1767-American Revolution-The Townsend Acts
The Townshend Acts were passed by Parliament, placing new duties on paper, paint, lead, glass, and tea that were imported into the colonies – items that were not produced in North America and that the colonists were only allowed to buy from Great Britain.
The Gazette announced that the “mechanics of Charlestown are desired to meet under the Liberty Tree on Monday next at four o’clock.”
1776-Battle of Ft. Sullivan
Early in the morning the British set the grounded Actaeon afire and abandoned it. The Americans sailed out to the burning ship and fired several of its guns at the departing Bristol.
The South Carolina soldiers searched Sullivan’s Island and “gathered up more shot, from 24-pounders down to the smallest size, that they had fired.” The British shot had destroyed almost all of the island’s huts and trees but Ft. Sullivan stood almost undamaged. Parker and Clinton evacuated the area in late July and began to blame each other for their defeat.
President Rutledge visited Ft. Moultrie to congratulate the garrison. He presented his sword to Sergeant Jasper for heroic actions and gave the men a hogshead of rum. Col. Moultrie was promoted to general, and Rutledge announced the Ft. Sullivan was to be renamed Fort Moultrie.
It is difficult to over-emphasize the importance of the June 28 victory at Sullivan’s Island. When word reached the other American cities, it was seen as an early sign of the American capacity to oppose the British at arms.
It was important to get the news to the Continental Congress as quickly as possible. Normal dispatches often took two or three weeks to travel to Philadelphia. Seventeen-year old Daniel Latham, “a very athletic young man” who was a distiller at 1 Hasell Street, set out early in the morning on horseback toward Philadelphia, spreading news of the victory everywhere he went. Within two weeks he arrived and announced to the news of the Sullivan’s Island victory.
1776-American Revolution – Continental Congress.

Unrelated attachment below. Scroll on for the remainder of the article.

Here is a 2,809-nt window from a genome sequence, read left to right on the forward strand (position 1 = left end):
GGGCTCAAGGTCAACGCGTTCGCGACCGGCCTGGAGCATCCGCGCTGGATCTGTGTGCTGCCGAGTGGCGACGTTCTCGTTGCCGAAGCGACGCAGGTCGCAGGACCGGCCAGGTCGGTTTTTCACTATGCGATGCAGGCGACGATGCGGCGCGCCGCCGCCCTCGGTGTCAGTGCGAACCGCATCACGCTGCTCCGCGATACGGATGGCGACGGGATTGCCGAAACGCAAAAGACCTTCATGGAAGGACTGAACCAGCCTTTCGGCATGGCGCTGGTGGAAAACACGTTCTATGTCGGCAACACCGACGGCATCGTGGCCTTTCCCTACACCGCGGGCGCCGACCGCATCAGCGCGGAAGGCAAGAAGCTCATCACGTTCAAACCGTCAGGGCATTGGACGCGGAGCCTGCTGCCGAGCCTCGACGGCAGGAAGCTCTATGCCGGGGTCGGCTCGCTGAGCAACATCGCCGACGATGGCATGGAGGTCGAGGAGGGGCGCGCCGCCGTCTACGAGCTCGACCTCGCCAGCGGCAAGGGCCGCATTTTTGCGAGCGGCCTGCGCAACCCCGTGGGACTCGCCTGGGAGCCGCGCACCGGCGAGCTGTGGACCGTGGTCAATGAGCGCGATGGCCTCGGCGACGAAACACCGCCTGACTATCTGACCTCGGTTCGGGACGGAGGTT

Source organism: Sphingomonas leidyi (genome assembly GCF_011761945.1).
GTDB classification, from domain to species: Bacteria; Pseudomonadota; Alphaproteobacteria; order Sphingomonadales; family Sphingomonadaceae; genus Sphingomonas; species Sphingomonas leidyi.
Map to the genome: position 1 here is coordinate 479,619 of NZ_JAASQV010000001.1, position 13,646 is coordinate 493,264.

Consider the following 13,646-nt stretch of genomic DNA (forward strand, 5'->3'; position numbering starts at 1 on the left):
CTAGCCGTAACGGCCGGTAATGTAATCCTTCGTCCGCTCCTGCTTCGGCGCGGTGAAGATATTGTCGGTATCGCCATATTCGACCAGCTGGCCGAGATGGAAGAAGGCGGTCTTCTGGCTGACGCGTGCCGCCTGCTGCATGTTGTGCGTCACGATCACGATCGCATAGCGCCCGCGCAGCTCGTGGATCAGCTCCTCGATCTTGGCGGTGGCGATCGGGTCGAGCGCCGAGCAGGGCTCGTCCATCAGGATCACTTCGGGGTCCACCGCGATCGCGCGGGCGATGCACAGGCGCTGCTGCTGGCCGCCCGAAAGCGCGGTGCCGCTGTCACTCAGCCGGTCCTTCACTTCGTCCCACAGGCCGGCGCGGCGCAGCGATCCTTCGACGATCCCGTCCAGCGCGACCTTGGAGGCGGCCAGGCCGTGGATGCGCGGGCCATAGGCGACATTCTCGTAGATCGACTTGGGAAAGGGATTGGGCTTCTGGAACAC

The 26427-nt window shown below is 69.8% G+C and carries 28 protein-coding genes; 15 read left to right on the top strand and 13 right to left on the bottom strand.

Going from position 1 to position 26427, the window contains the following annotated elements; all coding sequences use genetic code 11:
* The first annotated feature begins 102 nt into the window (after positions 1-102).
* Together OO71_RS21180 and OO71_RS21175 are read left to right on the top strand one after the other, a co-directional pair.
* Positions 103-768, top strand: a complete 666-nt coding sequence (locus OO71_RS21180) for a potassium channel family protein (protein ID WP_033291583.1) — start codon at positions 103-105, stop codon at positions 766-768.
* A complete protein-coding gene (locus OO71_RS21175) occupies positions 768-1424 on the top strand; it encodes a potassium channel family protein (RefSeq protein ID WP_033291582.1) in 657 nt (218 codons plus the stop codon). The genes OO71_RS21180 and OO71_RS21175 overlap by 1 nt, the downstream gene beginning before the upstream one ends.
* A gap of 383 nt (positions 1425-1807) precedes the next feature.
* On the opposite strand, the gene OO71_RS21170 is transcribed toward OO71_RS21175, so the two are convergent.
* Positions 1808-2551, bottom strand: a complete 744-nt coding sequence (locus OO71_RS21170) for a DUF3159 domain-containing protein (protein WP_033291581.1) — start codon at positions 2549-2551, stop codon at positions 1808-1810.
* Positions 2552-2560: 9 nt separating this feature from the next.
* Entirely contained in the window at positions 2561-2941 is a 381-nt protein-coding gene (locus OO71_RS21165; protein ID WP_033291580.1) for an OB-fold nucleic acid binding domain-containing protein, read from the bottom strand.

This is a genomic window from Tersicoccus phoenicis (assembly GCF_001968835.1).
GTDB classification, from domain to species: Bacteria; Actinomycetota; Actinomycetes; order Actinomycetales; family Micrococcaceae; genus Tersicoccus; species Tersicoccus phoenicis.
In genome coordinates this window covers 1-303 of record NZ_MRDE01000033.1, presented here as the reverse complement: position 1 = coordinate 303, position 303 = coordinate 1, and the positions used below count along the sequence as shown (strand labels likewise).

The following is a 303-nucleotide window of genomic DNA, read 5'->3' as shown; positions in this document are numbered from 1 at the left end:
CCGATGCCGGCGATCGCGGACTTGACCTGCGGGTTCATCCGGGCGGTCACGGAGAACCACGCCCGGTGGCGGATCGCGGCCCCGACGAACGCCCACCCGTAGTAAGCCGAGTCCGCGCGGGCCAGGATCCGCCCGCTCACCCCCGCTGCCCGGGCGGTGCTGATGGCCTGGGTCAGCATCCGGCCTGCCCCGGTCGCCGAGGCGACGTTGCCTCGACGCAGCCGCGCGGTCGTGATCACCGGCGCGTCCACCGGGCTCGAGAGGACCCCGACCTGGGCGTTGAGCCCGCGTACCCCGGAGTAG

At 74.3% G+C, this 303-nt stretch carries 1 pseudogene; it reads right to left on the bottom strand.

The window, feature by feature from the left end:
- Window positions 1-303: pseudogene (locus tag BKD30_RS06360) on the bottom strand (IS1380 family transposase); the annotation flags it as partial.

Edward Rutledge, at the Continental Congress in Philadelphia, expressed his reluctance to declare independence from Britain. Contrary to the majority of his Congressional colleagues, Rutledge advocated patience with regards to declaring independence.
Charles K. Prioleau was a native Charlestonian and senior partner of Liverpool merchants and bankers Fraser, Trenholm and Co, Read more about Prioleau’s life. Today he wrote to George Trenholm, ten days after the CSS Alabama was sunk at Cherbourg by the Federal navy.
We are much depressed at the loss of the ‘Alabama’ particulars of which you will have received etc this through the newspapers. It was certainly a gallant act, but to unprofessional eyes looks a very unnecessary one. However Capt Semmes probably knew best and there is no help for it now. On the other hand the political effect has been good and the most profound sensation and sympathy has been produced by the action both in France and England.
We continue deeply anxious for the result of the continued bloody & momentous struggle in Virginia but have so far every occasion for profound gratitude for the position held by our armies and our light loss compared with that of the enemy.
With much affectionate regard from all to all
Yours most sincerely CKP
During the War, Prioleau served as unofficial banker to the Confederate States government in England. The Confederacy deposited funds with his company and the firm financed the purchase of ships, arms, ammunition and other materials for the war effort. Prioleau also acquired and outfitted sixty-five ships which were subsequently engaged in blockade running and disrupting Northern shipping.
Early in the War he took an option on ten, large steel-hulled ships available for two million pounds sterling. Prioleau’s proposal to Gen. Beauregard to use these ships to blockade Boston and possible win the War was never accepted.